Yoganomics®

the blueprint for yoga business development

Yoga – standing up against the Waterloo of State Regulation

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Patricia Diart, Yoga Teacher in San Francisco

Patricia Diart, Yoga Teacher in San Francisco

Ballet studios are not taxed for teaching ballet. Martial arts centers are not taxed for presenting different colored belts to students as they move up in rank. On average, a person who takes one yoga teacher training does not stop with the first – he or she will take many throughout their lifetime. Completing a 200-hr training course – or 500 hours, or even 1000 – no more guarantees a person a career built on yoga than does a black belt ensure a career teaching karate.

Cora Wen, Bay Area Teacher & Ashley Halley, Tampa Bay Yoga Teacher

Cora Wen, Bay Area Yoga Teacher & Ashley Halley, Tampa Bay Yoga Teacher

Yoga For New York had a victory where the Senate voted unanimously to permanently protect both New York yoga studios and yoga teachers from being subject to fees of up to $50,000. But the fight is not over yet. Earlier this month, the State ofLouisiana began issuing letters to yoga studios demanding that they either pay a $6000 licensing fee, or shut down the so-called“vocational” teachertrainings and, in some cases, even yoga workshops. Currently Virginia, New York, Texas, Louisiana, Washington, and Missouri are undergoing – or have already undergone – stateproposed bills that would regulate or tax teachers and teacher trainings. What that means is that governments in six states are trying to classify teacher trainings and workshops as stateregulated vocations that must have certified state accreditation and paperwork on file, and pay taxes and annual renewal fees.

Alison West YogaUnion.com

Alison West YogaUnion.com

The victory in New York was enormous. However, the struggle to get there brings to light the need for a more stable infrastructure than what is currently available through Yoga Alliance, and other long standing media entities. Yoga is evolving and the community itself must constantly educate ourselves about our inner workings and learn to live more effectively and consciously. Organizer guru Alison West, who helped inspire volunteers, teachers and studios for the lobbying against the NY legislation, explains on the website: Yoga 4 NY

“The State’s attempt to license yoga teacher training touches everyone, not just teacher training programs. Yoga classes need yoga teachers, and yoga teachers need training. Without strong training programs, yoga lovers would find it difficult to find classes. Studios that rely on training fees would close, hurting their staff members, landlords and suppliers. Diversity would be lost. The entire yoga community would suffer.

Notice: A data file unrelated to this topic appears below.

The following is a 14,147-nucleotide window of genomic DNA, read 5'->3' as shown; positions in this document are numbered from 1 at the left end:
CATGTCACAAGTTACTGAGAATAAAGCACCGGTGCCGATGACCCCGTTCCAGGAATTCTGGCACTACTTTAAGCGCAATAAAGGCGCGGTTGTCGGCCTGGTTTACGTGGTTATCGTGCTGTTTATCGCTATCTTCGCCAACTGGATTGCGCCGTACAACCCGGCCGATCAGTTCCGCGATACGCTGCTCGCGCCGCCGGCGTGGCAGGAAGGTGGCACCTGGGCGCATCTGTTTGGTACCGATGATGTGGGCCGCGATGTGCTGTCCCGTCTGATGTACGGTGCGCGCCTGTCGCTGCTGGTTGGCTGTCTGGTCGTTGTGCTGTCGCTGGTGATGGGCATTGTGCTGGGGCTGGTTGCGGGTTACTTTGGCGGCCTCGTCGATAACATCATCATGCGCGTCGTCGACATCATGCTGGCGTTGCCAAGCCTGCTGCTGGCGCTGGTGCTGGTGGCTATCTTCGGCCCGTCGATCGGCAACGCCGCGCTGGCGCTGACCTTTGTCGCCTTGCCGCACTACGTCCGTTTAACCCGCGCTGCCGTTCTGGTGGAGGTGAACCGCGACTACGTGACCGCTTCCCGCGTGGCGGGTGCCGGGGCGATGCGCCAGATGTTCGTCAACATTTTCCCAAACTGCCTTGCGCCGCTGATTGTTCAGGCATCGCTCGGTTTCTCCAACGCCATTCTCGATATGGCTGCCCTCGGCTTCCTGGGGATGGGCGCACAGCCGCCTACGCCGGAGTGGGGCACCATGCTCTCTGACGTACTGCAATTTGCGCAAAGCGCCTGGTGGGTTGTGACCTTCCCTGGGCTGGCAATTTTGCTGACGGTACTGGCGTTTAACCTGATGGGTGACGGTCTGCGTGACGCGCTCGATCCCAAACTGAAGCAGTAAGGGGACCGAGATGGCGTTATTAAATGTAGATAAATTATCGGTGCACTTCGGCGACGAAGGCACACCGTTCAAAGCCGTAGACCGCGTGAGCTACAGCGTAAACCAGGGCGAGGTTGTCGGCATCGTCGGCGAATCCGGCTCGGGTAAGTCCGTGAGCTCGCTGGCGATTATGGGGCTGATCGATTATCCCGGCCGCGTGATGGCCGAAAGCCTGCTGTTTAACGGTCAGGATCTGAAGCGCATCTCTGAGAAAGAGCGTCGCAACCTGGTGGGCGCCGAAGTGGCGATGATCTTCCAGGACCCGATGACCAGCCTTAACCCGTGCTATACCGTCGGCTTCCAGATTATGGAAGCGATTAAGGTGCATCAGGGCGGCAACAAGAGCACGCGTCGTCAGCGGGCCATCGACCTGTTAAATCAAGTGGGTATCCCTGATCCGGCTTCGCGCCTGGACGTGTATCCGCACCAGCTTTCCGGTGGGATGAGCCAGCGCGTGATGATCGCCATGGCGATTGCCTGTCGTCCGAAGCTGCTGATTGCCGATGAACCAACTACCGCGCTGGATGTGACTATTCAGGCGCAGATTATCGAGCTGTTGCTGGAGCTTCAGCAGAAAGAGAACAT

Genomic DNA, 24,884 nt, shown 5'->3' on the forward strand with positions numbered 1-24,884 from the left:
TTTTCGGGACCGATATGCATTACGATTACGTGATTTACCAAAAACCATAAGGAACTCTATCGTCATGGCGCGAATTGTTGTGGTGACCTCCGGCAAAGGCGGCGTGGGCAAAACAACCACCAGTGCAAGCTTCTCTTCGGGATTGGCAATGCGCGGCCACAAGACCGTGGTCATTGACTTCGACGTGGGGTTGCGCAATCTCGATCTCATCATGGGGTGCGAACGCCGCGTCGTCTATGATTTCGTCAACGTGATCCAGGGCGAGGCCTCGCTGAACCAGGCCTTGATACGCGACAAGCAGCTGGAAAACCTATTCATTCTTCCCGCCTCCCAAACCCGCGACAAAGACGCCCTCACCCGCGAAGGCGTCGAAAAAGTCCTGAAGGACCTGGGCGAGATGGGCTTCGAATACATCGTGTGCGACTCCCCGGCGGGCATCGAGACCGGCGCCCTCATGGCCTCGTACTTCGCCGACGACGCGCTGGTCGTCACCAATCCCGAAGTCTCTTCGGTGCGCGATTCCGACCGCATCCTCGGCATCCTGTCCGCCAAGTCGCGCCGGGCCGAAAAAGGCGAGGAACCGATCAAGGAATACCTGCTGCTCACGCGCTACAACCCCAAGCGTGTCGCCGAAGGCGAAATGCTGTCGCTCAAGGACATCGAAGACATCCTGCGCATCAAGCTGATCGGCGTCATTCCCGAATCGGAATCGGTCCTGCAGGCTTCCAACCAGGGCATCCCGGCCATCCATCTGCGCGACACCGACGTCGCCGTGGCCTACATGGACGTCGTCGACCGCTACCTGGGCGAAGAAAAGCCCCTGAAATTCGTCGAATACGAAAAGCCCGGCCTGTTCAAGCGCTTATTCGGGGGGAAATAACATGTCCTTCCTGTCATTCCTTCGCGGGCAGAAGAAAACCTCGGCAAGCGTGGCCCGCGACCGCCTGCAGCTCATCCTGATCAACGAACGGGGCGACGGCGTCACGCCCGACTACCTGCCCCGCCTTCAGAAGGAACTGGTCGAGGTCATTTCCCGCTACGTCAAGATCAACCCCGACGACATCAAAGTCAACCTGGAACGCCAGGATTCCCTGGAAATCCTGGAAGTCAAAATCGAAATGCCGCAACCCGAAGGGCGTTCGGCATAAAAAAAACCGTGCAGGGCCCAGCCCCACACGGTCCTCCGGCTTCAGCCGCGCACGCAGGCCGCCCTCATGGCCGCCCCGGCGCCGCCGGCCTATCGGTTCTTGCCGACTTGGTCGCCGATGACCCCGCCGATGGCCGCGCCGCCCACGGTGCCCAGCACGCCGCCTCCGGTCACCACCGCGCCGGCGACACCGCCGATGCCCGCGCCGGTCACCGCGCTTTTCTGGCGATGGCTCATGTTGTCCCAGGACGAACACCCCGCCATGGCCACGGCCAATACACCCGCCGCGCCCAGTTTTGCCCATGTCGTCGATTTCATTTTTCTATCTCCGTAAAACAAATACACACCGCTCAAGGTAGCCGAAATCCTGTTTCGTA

Licensing of vocational programs is chiefly a consumer protection service for those wanting to enroll in the program. The licensing process would give participants recourse in the event a program is canceled or a studio folds and their money is not returned.

It is important to realize that the licensing of yoga teacher trainings as envisioned by BPSS does not have any relation to oversight of the quality of yoga teaching or yoga teacher training, as the license stands now.  No one at BPSS is qualified to judge the merits of a program (other than it has a real schedule) or to assess the quality of a teacher.  There are no assessments of quality of teaching.” (Alison West)


This is in part because there are no across-the-board standards used to judge yoga as a whole–that idea goes against the very tradition of yoga itself. Most of the iconic yoga teachers who teach today learned everything they know from the 5000-year-old tradition of passing information down from “teacher” to “student.” Even these teachers will be affected: guest teachers would have to pay a state licensing fee based on the number of participants, and, in some cases, $5000 to the state as a first year licensing fee.

yoga for ny t-shirt

Yoga for NY t-shirt